The book is wonderful in a number of ways: first up, Tey's writing is a complete joy. Then there is the personality of Miss Tey - a little insecure and flighty, thrilled that she has made enough money to live comfortably instead of as a school-mistress, in love with fashionable things, and, really, not that good a psychologist when plunged headlong into mysterious happenings. Her witty, catty inner voice is a delight, as she reworks what she sees into a more or less plausible (and, perhaps more or less reliable) narrative.
Lucy's capacity for doing nothing was almost endless, and had been the despair of both her preceptors and her friends.
And, of course, there's the actual crime, which doesn't take place until one has completely given up on there ever being a crime. The tension is evoked so beautifully that one almost hopes the inevitable will never happen. How will Miss Pym dispose? (The title's allusion to Thomas à Kempis' 'Man proposes, but God disposes' hints at the futility of judging others, even when the judge has written a bestseller on psychology.)
She could never get away from that other half of herself. It had sent her into fights with her knees knocking, it had made her speak when she wanted to hold her tongue, it had kept her from lying down when she was too tired to stand up. It would keep her from washing her hands now.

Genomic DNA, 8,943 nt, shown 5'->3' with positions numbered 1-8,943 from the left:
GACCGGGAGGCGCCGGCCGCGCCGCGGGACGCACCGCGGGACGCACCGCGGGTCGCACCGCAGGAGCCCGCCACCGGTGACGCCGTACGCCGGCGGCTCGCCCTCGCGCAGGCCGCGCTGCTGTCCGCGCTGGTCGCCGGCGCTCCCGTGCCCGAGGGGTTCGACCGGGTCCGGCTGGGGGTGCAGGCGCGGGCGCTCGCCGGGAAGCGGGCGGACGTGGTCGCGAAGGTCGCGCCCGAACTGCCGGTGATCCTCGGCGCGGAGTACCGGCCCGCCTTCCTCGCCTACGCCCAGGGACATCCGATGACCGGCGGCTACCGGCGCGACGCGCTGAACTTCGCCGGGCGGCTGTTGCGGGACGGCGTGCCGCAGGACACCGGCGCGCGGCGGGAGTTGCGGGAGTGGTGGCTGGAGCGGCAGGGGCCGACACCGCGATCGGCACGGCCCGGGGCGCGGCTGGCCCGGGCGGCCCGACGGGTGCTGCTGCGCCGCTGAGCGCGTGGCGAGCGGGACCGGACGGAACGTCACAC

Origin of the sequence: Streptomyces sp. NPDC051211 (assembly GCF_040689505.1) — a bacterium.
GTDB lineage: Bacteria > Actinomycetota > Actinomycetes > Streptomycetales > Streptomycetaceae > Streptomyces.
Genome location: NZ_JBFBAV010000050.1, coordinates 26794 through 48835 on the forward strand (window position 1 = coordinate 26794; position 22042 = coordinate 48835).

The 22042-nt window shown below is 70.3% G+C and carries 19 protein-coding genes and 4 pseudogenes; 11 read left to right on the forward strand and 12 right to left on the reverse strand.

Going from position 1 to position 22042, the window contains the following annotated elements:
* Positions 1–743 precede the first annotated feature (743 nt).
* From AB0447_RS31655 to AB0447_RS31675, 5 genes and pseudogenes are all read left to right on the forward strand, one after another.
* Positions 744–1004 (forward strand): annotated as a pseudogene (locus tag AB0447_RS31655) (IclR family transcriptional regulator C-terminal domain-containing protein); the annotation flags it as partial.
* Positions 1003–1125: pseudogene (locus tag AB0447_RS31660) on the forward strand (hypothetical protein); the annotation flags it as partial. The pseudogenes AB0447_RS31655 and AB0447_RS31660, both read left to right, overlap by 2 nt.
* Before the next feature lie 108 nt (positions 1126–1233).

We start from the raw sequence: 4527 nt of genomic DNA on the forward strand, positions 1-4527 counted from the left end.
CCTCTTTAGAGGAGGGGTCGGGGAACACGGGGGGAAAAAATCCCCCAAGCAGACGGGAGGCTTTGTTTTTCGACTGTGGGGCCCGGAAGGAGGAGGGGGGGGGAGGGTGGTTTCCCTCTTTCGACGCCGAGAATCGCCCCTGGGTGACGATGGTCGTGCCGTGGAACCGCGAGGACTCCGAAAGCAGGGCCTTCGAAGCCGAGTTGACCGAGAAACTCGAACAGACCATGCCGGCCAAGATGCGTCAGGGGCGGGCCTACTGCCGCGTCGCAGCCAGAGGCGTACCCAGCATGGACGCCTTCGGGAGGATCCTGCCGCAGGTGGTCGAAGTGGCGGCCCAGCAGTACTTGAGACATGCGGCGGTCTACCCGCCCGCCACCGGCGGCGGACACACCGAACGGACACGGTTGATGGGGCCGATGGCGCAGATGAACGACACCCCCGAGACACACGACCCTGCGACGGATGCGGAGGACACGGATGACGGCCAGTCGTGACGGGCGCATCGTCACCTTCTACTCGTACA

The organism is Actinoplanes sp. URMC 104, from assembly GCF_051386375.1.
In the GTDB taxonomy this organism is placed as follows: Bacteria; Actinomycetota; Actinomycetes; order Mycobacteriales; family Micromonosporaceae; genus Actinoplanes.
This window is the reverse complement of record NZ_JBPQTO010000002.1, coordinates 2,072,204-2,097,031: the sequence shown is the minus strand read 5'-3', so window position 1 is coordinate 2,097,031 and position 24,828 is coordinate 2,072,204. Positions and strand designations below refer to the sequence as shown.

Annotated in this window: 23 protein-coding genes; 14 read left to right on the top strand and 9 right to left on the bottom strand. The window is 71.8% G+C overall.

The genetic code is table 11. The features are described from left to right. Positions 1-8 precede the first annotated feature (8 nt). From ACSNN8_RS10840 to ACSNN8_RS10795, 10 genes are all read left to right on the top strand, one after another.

Or will it? Find out for yourselves!

Highly recommended.


  1. now your blogged review has inspired me to re-read Miss Pym Disposes :-)

    1. And some handsome Inspector Grant too, for me!

  2. I've been meaning to read more Pym for years, having only managed and loved A Daughter of Time a few years ago. Thanks for the great review and prompt.

    1. She is wonderful - and Miss Pym Disposes is a good intro to her crime fiction.

  3. I was also hooked with The Daughter of Time, though I think my favorite of the Grant novels is The Franchise Affair - where he's only a supporting character, unfortunately. That one or Brat Farrar would be on my desert-island list. I've only read Mss Pym once though - I need to correct that!

    1. I was saying on twitter that I've just realised that I've never read Brat Farrar. It feels like I have, because it is so mixed up in other texts (like Mary Stewart's The Ivy Tree). So, a treat for me!

  4. I need to read Miss Pym again too. I'm such a fan of Josephine Tey, even if she does keep saying (or having Grant say) that my particular eye color is the mark of an amoral personality.

    1. :-0 !!!! Brilliant... Sometimes these writers get hung up (surprisingly for such clever plotters) on a crazy explain-all theory, like Agatha Christie with hormones.

  5. Glad you've enjoyed rereading Tey. I might give 'Daughter of Time' a reread over Easter.